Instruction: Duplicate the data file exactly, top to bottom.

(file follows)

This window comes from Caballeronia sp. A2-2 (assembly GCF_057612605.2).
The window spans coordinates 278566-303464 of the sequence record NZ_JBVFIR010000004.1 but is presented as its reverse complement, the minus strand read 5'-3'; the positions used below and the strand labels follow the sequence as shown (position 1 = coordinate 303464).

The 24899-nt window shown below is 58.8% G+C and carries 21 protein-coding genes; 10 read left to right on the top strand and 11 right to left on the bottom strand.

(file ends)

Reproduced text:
This window comes from Caballeronia sp. A2-2 (assembly GCF_057612605.2).
The window spans coordinates 278566-303464 of the sequence record NZ_JBVFIR010000004.1 but is presented as its reverse complement, the minus strand read 5'-3'; the positions used below and the strand labels follow the sequence as shown (position 1 = coordinate 303464).

The 24899-nt window shown below is 58.8% G+C and carries 21 protein-coding genes; 10 read left to right on the top strand and 11 right to left on the bottom strand.